Last week more and more hard facts came to light about Covid-19 vaccines, concurrent with signs of an economic upturn. We advise keeping positions intact, even though investors were spooked towards the end of the week by the rising number of new infections and the restrictions that have been reintroduced. Central banks are likely to ride to the rescue in December with further monetary stimulus, giving asset prices another shot in the arm. In the short term, equity markets are set to remain under pressure, oscillating between good news about vaccine launch dates and bad news on the public health front.

The Swiss government last week announced that it would double support to businesses to CHF 1 billion and expand short-time working. In October, Swiss exports were hit by the downturn in the chemicals and pharmaceutical sectors and by falling watch sales.

In the US, the number of Covid-19 cases continues to rise, forcing several state governors to impose new lockdown restrictions. Weekly initial jobless claims have started to rise again, but production at US factories surprisingly accelerated by 1.1% in October. By contrast, retail sales disappointed, advancing by only 0.3% in the same month – the smallest increase since May, when the recovery began.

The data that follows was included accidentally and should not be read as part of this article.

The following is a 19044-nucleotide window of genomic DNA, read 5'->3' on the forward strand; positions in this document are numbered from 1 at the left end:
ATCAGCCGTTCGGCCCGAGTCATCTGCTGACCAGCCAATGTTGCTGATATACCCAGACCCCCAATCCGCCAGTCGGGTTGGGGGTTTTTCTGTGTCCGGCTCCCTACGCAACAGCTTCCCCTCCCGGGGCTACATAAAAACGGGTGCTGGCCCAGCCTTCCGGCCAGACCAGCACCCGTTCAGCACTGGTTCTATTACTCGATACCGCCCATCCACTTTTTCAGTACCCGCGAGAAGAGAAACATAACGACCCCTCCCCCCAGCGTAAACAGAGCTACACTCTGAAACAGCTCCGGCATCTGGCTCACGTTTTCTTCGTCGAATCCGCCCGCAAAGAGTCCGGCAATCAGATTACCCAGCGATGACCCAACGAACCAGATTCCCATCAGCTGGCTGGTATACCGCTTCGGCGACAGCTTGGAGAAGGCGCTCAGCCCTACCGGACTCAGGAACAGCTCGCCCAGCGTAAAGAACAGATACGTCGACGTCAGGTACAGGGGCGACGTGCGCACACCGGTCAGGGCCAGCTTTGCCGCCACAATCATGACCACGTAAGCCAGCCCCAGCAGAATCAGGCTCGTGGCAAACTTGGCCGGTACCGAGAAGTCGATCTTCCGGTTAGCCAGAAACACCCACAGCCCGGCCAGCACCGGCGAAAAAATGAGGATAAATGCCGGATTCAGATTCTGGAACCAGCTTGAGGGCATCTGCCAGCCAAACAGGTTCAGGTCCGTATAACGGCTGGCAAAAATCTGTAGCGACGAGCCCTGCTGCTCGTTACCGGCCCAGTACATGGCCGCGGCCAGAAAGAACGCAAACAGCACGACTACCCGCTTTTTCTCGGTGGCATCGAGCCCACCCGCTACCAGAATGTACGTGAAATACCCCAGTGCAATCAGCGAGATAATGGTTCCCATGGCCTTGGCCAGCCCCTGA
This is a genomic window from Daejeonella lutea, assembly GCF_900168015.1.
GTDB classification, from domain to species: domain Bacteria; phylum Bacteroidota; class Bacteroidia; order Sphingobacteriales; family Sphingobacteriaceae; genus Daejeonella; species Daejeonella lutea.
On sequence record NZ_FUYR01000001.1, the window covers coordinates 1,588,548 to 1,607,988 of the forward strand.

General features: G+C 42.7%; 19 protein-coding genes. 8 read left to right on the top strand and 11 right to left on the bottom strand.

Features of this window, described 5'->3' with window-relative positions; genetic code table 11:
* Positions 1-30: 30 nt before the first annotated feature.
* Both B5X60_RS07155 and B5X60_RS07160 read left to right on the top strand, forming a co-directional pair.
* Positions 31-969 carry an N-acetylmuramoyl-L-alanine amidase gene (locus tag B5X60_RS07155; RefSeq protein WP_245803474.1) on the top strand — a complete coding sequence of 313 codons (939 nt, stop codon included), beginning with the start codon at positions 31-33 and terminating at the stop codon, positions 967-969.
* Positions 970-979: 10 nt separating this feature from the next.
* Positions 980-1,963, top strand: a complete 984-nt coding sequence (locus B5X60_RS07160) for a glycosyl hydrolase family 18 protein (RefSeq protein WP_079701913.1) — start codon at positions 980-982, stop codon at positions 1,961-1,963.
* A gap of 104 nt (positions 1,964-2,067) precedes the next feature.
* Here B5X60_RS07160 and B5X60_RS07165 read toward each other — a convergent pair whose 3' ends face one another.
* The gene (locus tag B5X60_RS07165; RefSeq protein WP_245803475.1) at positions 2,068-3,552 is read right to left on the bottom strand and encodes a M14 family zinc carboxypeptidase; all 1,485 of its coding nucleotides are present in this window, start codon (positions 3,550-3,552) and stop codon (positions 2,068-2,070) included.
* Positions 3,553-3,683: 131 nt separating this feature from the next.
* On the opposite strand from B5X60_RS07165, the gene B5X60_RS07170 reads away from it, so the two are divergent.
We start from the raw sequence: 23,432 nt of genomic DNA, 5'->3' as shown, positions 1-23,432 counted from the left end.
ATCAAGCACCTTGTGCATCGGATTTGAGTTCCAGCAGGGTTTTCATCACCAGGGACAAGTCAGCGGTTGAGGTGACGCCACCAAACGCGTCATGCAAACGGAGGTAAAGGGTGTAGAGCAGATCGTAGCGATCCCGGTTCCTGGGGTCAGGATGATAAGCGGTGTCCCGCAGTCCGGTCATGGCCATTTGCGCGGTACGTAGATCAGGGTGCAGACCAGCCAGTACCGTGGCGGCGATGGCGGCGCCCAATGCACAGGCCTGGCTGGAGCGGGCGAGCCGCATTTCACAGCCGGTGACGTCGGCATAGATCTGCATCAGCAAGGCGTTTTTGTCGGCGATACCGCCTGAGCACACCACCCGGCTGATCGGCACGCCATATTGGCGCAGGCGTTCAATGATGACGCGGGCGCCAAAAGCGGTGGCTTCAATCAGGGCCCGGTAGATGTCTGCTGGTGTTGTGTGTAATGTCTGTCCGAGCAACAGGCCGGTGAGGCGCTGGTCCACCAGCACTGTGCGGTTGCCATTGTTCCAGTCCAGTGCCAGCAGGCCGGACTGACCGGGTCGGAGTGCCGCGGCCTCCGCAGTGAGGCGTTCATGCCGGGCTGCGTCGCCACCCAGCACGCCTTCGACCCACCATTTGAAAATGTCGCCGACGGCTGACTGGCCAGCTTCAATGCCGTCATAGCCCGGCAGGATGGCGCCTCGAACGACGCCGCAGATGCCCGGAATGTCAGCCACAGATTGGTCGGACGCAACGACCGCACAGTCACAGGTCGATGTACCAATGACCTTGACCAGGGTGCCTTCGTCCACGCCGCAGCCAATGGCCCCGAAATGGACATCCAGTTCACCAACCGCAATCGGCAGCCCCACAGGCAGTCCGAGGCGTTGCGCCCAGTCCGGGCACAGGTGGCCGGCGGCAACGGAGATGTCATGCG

Joe Biden has called on Congress to unite and vote through the next stimulus package. Protracted Democratic-Republican talks are increasing pressure on the Fed to inject additional liquidity into the system. Making matters worse, Treasury Secretary Mnuchin announced last Thursday that he would call time on several programmes that allowed the Fed to provide emergency credit lines to struggling companies. Following this bad news, US Treasury yields continued slipping on Friday, in a cautious climate.

ECB boss Christine Lagarde has called on EU leaders to immediately implement the recovery plan decided in July to counter the economic repercussions of the pandemic. Currently approval is being held up by Hungary and Poland, which have vetoed the European debt-pooling plans on rule-of-law considerations.

Just as the dollar declines, Bitcoin is approaching the all-time highs seen in 2017. This exceptional performance seems much less influenced by traders and more by investors with a longer-term horizon. Bitcoin is increasingly being used as a payment method by a handful of large companies such as Square or Paypal (listed on the NYSE), all of which are set to gain from its appreciation.

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